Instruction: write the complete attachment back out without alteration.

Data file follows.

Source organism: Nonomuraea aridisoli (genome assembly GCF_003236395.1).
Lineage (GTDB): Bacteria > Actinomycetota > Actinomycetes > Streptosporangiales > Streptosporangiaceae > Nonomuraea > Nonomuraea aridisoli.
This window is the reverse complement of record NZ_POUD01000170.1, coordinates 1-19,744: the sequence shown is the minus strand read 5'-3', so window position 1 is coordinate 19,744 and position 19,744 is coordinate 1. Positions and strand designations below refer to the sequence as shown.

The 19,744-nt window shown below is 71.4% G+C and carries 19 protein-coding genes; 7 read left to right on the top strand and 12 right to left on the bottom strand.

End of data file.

Source organism: Nonomuraea aridisoli (genome assembly GCF_003236395.1).
Lineage (GTDB): Bacteria > Actinomycetota > Actinomycetes > Streptosporangiales > Streptosporangiaceae > Nonomuraea > Nonomuraea aridisoli.
This window is the reverse complement of record NZ_POUD01000170.1, coordinates 1-19,744: the sequence shown is the minus strand read 5'-3', so window position 1 is coordinate 19,744 and position 19,744 is coordinate 1. Positions and strand designations below refer to the sequence as shown.

The 19,744-nt window shown below is 71.4% G+C and carries 19 protein-coding genes; 7 read left to right on the top strand and 12 right to left on the bottom strand.